Watergate journalist Bob Woodward comes to Philly to talk Trump

The Pulitzer Prize-winner’s book tour brings him to the Merriam.

Woodward chats with WHYY's Marty Moss-Coane at the Merriam Theater

Woodward chats with WHYY's Marty Moss-Coane at the Merriam Theater

Wikimedia Commons

Two days after President Trump’s widely televised speech on border control, one of his most storied critics is in Philadelphia.

Journalist, Pulitzer Prize-winner and Washington Post associate editor Bob Woodward visits the Merriam Theater on Thursday to discuss his most recent work, Fear: Trump in the White House, with moderator Marty Moss-Coane, host and executive producer of WHYY Radio Times.

Of course, Woodward is familiar with presidential takedowns. He’s most famous for 1974’s All the President’s Men, which he wrote with Post colleague Carl Bernstein about Watergate, and his 1976 Richard Nixon resignation opus, The Final Days.

Between then and now, Woodward has turned out 16 other books on American politics, but Trump seems to have gotten under his skin like no other commander in chief. Billy Penn had a chance to speak with him in advance of his visit.

This interview has been edited for length and clarity.

Back when you were tackling Nixon, you didn’t have to contend with the noise of social media and 24/7 cable outlets. How did you focus within that atmosphere?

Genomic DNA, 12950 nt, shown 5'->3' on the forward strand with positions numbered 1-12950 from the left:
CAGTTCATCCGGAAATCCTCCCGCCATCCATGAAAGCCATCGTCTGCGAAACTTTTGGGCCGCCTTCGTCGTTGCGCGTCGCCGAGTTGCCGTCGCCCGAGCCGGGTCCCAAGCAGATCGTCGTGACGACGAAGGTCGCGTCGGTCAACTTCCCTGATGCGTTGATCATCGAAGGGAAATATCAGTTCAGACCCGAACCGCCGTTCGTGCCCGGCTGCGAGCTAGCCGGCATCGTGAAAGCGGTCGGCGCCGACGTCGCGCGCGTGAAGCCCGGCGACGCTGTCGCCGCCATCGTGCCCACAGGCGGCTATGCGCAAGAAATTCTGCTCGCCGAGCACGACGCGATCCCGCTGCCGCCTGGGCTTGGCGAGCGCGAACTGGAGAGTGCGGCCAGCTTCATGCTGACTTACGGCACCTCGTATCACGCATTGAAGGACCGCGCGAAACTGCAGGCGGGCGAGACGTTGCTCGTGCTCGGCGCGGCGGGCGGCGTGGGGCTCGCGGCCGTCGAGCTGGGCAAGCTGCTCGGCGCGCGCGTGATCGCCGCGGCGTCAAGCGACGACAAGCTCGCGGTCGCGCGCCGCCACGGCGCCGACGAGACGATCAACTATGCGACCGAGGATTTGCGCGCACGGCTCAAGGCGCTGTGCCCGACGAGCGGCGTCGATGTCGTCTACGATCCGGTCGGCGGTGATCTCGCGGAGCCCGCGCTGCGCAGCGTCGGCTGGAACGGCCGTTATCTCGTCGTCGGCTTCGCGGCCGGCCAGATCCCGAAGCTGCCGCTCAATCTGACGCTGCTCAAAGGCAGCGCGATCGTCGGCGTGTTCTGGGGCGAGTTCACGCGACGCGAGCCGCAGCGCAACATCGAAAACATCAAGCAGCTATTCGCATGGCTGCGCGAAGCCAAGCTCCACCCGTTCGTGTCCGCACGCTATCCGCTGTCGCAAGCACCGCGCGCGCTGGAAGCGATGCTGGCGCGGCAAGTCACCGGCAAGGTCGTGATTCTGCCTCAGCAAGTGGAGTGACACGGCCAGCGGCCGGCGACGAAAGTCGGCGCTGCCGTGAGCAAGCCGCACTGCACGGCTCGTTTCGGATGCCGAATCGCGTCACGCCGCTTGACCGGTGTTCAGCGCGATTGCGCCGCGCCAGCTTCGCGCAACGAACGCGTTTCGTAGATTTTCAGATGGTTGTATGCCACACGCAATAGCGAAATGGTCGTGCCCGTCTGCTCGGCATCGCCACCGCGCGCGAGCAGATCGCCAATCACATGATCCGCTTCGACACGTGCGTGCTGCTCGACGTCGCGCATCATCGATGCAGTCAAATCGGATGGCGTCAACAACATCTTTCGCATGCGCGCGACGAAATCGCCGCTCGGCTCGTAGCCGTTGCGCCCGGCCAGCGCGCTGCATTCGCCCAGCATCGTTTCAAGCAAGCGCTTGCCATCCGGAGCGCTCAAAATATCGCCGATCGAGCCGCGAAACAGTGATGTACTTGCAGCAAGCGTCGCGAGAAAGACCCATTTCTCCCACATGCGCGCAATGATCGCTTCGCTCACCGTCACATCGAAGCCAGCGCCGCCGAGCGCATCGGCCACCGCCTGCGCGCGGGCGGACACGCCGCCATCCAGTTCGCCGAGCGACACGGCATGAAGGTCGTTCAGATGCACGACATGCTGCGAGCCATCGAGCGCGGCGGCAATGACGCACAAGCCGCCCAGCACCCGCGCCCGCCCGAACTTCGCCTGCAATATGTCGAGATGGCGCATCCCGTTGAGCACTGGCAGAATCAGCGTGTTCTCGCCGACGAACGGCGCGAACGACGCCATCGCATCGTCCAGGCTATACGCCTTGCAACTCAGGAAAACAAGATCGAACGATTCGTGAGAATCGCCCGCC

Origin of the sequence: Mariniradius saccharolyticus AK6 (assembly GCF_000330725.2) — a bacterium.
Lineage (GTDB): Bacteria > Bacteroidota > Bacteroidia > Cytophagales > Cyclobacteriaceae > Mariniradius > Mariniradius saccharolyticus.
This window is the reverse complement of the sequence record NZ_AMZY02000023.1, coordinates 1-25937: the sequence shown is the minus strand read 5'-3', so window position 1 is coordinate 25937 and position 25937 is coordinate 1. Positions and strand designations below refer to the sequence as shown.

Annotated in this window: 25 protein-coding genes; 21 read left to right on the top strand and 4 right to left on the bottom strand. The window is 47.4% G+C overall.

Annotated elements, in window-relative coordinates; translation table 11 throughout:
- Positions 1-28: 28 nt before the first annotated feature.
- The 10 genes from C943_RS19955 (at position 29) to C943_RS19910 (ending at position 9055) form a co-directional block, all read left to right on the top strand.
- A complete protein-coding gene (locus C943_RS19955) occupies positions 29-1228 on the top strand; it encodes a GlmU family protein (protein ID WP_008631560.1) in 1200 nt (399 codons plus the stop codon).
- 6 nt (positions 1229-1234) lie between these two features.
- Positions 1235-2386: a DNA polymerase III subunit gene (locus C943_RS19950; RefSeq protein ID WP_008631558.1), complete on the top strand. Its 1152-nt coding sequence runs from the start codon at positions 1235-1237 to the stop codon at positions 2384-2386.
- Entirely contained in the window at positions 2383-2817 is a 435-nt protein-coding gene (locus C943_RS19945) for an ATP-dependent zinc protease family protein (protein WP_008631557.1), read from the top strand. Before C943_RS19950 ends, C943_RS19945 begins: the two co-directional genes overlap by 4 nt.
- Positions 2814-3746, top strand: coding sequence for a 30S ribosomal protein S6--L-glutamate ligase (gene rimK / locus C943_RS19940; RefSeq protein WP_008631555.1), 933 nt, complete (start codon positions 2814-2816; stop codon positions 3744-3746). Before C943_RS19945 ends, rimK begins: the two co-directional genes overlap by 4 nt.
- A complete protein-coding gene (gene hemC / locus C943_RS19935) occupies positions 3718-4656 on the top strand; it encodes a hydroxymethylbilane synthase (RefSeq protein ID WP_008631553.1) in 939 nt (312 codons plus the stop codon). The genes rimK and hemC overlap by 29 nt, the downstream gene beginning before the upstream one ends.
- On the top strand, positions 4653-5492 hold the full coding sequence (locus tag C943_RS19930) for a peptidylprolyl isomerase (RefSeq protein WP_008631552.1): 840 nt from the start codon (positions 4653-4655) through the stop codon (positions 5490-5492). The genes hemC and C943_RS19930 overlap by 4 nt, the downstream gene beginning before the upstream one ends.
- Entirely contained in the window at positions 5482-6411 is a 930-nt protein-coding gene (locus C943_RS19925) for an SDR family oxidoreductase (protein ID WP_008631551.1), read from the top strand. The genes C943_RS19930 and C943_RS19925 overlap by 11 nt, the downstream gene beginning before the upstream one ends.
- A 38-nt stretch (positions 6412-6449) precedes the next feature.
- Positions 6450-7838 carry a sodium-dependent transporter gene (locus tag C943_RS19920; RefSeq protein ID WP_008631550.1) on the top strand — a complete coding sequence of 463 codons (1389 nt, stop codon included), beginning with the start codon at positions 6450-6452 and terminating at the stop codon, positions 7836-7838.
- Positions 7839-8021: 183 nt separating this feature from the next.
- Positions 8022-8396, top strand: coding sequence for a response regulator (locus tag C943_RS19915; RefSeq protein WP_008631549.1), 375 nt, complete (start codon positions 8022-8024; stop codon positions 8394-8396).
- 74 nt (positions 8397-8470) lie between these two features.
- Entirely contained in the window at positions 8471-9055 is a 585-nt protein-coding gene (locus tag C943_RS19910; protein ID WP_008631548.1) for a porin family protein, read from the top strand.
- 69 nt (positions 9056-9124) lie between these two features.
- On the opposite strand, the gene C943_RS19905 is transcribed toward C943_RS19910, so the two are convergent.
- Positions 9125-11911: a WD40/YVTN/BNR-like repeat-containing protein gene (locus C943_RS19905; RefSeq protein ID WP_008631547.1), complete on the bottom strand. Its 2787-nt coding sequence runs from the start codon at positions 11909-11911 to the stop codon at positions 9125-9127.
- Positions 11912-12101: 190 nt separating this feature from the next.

When I was working on the book, people would say ‘How can you write a book? Look at what happened today!’ You have to understand that noise is part of his strategy. It’s the old Nixon approach, to make the conduct of the media the issue, and not the conduct of the president.

When gathering info, how did you decide who to believe, to ascertain who is credible within Trump’s circle? What is your criteria?

[Because it was a book], I had the luxury of time. It’s not just what people witnessed, but what documents they may have and endless notes and actual quotes from certain meetings.

What I did was piece together what happened in the White House in the last year. The stories such as those where aides remove papers from Trump’s desk so he won’t sign them. Now, this is the ninth President that I have written about. When I first heard that, I was like, ‘Wow, is that possible?’ Then I got a copy of the document which is reprinted in Fear.

Original documents are valuable for reporting.

I fault myself for not trying harder to get his tax returns, because I think they would be a road map to who he is. I wish I had been more aggressive with Trump’s records.

Did you speak with the president himself?

He called me in August to complain that I had not interviewed him for the book. I told him that I had asked six people to arrange that. I got the title of book from an interview that I did with him, where he said, “That’s real power – fear.”

Since November, things have changed in DC. What ultimately breaks the shutdown?

The shutdown of the government makes no real sense. [But] it is not clear what the Democrats are really planning long term.

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